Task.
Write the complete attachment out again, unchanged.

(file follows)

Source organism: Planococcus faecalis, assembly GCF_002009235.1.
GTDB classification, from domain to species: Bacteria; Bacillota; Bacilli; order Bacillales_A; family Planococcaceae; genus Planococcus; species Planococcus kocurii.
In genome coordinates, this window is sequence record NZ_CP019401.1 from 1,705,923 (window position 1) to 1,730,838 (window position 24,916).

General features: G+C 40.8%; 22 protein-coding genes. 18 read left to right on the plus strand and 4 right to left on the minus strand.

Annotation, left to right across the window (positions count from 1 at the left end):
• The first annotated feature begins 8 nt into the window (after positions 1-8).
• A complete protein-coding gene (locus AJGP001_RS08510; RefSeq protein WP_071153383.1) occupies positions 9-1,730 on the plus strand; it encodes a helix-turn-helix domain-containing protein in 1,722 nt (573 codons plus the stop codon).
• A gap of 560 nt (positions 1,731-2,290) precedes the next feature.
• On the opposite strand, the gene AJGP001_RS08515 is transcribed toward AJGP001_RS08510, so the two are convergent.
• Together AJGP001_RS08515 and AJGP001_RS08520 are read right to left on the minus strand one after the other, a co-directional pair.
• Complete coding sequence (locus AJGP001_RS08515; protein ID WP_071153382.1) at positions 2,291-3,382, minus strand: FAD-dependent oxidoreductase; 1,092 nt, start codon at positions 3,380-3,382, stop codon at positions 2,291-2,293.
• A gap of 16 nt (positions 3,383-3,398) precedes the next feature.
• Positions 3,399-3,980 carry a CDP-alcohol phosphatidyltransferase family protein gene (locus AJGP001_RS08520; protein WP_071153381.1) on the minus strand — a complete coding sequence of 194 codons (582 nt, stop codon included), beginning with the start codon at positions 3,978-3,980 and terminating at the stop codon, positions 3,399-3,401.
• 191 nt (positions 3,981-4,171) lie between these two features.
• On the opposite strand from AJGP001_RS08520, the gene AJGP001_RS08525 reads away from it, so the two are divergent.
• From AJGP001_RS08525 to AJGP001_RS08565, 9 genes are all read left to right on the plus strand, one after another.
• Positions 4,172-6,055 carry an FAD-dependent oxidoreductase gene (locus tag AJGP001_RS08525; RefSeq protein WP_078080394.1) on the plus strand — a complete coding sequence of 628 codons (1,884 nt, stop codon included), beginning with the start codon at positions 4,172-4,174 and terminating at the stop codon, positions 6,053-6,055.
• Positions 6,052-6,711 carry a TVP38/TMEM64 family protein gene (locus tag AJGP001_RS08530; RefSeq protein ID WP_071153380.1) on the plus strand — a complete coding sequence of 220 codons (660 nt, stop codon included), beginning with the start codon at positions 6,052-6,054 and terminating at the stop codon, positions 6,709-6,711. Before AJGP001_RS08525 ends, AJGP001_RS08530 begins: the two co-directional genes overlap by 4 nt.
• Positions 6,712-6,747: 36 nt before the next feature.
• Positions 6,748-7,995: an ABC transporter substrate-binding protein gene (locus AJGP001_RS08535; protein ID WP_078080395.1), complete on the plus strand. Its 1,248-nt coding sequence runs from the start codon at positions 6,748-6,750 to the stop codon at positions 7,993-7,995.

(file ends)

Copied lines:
Source organism: Planococcus faecalis, assembly GCF_002009235.1.
GTDB classification, from domain to species: Bacteria; Bacillota; Bacilli; order Bacillales_A; family Planococcaceae; genus Planococcus; species Planococcus kocurii.
In genome coordinates, this window is sequence record NZ_CP019401.1 from 1,705,923 (window position 1) to 1,730,838 (window position 24,916).

General features: G+C 40.8%; 22 protein-coding genes. 18 read left to right on the plus strand and 4 right to left on the minus strand.

Annotation, left to right across the window (positions count from 1 at the left end):
• The first annotated feature begins 8 nt into the window (after positions 1-8).
• A complete protein-coding gene (locus AJGP001_RS08510; RefSeq protein WP_071153383.1) occupies positions 9-1,730 on the plus strand; it encodes a helix-turn-helix domain-containing protein in 1,722 nt (573 codons plus the stop codon).
• A gap of 560 nt (positions 1,731-2,290) precedes the next feature.
• On the opposite strand, the gene AJGP001_RS08515 is transcribed toward AJGP001_RS08510, so the two are convergent.
• Together AJGP001_RS08515 and AJGP001_RS08520 are read right to left on the minus strand one after the other, a co-directional pair.
• Complete coding sequence (locus AJGP001_RS08515; protein ID WP_071153382.1) at positions 2,291-3,382, minus strand: FAD-dependent oxidoreductase; 1,092 nt, start codon at positions 3,380-3,382, stop codon at positions 2,291-2,293.
• A gap of 16 nt (positions 3,383-3,398) precedes the next feature.
• Positions 3,399-3,980 carry a CDP-alcohol phosphatidyltransferase family protein gene (locus AJGP001_RS08520; protein WP_071153381.1) on the minus strand — a complete coding sequence of 194 codons (582 nt, stop codon included), beginning with the start codon at positions 3,978-3,980 and terminating at the stop codon, positions 3,399-3,401.
• 191 nt (positions 3,981-4,171) lie between these two features.
• On the opposite strand from AJGP001_RS08520, the gene AJGP001_RS08525 reads away from it, so the two are divergent.
• From AJGP001_RS08525 to AJGP001_RS08565, 9 genes are all read left to right on the plus strand, one after another.
• Positions 4,172-6,055 carry an FAD-dependent oxidoreductase gene (locus tag AJGP001_RS08525; RefSeq protein WP_078080394.1) on the plus strand — a complete coding sequence of 628 codons (1,884 nt, stop codon included), beginning with the start codon at positions 4,172-4,174 and terminating at the stop codon, positions 6,053-6,055.
• Positions 6,052-6,711 carry a TVP38/TMEM64 family protein gene (locus tag AJGP001_RS08530; RefSeq protein ID WP_071153380.1) on the plus strand — a complete coding sequence of 220 codons (660 nt, stop codon included), beginning with the start codon at positions 6,052-6,054 and terminating at the stop codon, positions 6,709-6,711. Before AJGP001_RS08525 ends, AJGP001_RS08530 begins: the two co-directional genes overlap by 4 nt.
• Positions 6,712-6,747: 36 nt before the next feature.
• Positions 6,748-7,995: an ABC transporter substrate-binding protein gene (locus AJGP001_RS08535; protein ID WP_078080395.1), complete on the plus strand. Its 1,248-nt coding sequence runs from the start codon at positions 6,748-6,750 to the stop codon at positions 7,993-7,995.